Do Blueberries Have Seeds? Do low and high bushes of blueberry have seeds or do they have only a small number of seeds in each shrub and only in one or two?
Many people think that blueberries have tiny seeds, but that is not the case, they can be sown with seeds. The seeds are separated from the berries and can only be obtained if the berry is between the blueberry grains or pureed. Because they are so small, the seeds cannot be obtained by pureeing, so they must be removed from the berries.
Methods for Extracting Blueberry Seeds
The blueberries that you pick from bushes and berries in the supermarket can be used to grow a blueberry bush, but what about the seeds?
Seedlings can be planted, but freshly picked berries will give better results. Lowland blueberries grow quite well from seeds, and you can plant a seedling a few years ago, even in winter.
Fill three-quarters of the water with water and puree the berries for about 10 seconds, then leave the seeds on the ground to separate them from the pulp.
Do this until the flesh is gone (this takes about five minutes), then drop the seeds back to the ground and slowly add more water and drain some flesh. This takes about three to four minutes, then drain and slowly puree again.
Place a three-quarters of a cup of thawed blueberries in a mill, pour water into the mill and turn the water around to remove the pulp. Remove the seeds from the blender and place on kitchen paper to dry, pour the flesh into a quark glass and grind until it is pulverized.
Pour the water into the jar, put a lid on it, place the seeds in the bottom and pour water over the jars. You can use the above steps if you have a blender that drains the pulp and then dries the seeds the same way, but only for a few minutes.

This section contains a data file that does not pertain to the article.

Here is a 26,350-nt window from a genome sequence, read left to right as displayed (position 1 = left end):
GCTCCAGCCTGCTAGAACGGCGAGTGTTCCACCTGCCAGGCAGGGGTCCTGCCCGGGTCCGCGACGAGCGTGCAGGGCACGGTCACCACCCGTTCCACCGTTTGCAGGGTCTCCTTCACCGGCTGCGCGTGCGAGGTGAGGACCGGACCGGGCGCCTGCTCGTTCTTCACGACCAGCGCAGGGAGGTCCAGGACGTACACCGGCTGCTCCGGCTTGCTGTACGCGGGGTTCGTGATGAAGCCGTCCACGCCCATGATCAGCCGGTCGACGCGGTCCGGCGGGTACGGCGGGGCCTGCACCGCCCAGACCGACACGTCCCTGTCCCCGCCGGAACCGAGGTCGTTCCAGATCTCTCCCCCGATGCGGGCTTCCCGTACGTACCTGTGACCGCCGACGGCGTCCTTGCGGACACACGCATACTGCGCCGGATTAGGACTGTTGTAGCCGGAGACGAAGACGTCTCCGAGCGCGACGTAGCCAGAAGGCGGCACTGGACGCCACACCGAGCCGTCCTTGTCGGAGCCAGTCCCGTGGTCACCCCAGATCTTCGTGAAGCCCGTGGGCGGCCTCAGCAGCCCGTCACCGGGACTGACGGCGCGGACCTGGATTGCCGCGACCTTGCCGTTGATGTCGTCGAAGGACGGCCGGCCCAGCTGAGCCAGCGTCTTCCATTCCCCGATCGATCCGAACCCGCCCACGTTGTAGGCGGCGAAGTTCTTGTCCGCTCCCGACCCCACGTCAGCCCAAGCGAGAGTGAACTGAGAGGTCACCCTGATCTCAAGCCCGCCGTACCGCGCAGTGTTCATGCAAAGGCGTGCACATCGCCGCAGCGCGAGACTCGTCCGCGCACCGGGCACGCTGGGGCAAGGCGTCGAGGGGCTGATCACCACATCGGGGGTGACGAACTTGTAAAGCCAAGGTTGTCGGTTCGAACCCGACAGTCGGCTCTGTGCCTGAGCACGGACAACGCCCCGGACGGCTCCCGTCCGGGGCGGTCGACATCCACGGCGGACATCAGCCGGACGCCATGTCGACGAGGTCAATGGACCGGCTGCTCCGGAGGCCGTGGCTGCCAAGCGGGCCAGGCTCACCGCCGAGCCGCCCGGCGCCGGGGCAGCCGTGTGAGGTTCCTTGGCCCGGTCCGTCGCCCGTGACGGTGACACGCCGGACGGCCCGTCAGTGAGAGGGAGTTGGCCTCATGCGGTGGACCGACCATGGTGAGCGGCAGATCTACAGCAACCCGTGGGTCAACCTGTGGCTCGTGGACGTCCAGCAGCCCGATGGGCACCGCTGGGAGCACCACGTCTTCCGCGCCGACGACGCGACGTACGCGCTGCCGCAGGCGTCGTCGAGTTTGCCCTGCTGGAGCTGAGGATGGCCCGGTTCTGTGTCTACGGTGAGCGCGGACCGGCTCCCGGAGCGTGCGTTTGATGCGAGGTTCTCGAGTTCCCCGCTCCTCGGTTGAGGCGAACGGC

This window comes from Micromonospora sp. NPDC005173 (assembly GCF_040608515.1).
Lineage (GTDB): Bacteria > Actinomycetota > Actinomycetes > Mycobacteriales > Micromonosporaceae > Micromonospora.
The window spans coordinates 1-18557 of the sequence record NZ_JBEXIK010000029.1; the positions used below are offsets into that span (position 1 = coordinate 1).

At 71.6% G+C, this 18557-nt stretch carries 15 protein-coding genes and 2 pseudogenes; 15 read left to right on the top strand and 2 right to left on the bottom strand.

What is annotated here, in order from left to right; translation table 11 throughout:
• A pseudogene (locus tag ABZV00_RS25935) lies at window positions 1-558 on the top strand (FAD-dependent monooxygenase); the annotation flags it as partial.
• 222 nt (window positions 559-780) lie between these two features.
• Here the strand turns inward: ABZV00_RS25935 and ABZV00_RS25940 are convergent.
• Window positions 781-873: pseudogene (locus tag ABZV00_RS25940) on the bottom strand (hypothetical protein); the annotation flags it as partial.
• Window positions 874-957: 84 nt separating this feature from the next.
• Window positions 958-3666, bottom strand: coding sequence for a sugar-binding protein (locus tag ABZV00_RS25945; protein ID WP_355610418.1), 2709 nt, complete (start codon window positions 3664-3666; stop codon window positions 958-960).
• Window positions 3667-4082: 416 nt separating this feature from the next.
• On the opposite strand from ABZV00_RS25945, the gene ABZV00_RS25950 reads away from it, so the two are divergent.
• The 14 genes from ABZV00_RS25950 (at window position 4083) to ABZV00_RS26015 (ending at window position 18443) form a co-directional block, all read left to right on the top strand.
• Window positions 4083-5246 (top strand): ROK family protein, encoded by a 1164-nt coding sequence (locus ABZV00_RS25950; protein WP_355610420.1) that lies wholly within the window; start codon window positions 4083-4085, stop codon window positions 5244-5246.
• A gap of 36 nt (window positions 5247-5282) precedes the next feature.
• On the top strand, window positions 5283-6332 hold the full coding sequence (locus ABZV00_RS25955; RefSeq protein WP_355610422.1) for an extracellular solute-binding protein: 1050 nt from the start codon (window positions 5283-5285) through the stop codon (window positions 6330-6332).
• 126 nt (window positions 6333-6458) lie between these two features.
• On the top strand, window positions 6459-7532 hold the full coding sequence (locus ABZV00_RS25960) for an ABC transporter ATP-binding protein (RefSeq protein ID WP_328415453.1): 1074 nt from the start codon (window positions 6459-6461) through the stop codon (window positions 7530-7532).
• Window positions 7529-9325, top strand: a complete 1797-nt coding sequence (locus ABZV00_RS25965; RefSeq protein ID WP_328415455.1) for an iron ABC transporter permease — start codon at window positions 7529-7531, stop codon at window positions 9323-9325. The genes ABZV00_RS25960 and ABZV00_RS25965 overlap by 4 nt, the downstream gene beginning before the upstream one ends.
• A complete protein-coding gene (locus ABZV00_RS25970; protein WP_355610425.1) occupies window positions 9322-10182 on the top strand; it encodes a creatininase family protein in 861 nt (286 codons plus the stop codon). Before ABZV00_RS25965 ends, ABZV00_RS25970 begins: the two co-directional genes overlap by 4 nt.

Mash the berries
Using a potato masher, crush the blueberries and follow the instructions given by the crusher to separate the seeds from the pulp. Place the pureed berries in a quark glass and freeze for at least 30 minutes or until they are completely clean.
Sometime in January or February you can plant your blueberry seeds indoors, but when spring comes, the blueberries and seedlings will be large enough to plant outdoors. Choose a 3-inch box that is large enough to hold the amount of seeds and place them in a jar with a lid.
Fill the box with ground-up sphagnum moss and moisten the moss before it enters the box with a mixture of water, salt and 1 / 2 teaspoon salt per box.
Sprinkle the blueberries with the moss and cover the seeds with a thin layer of moss, but be careful not to make them too thick.
Cover the box with newsprint and place it in a room where the temperature is between -20 and -30 degrees Fahrenheit (-40 to -50 degrees Celsius). Place the boxes in the room where the temperatures are from -25 to + 40 degrees F (minus 40 – 45 degrees C).
Place the cuttings in a sunny place and wait a month until the blueberry seeds sprout. Keep the seedlings moist and let them grow up to 2-3 cm high, then take out the newspaper to discover the tiny seedling.
How to Transplant Blueberry Seedlings
When it is time to transplant the blueberries, choose the right location for your seedlings, such as in the garden, garden or greenhouse. Cover the seedling with 2 inches of organic mulch and plant at a distance of about 3 feet. Mulch provides the plant with nutrients, so leave it out of the house or greenhouse until the frost danger is over and you pott it.
If the plant produces flowers in the first two years, remove it before the vegetation grows strong enough to support the berries. Cut back young blueberry bushes every year and remove broken or dead shrubs and, if possible, also prune the flowers.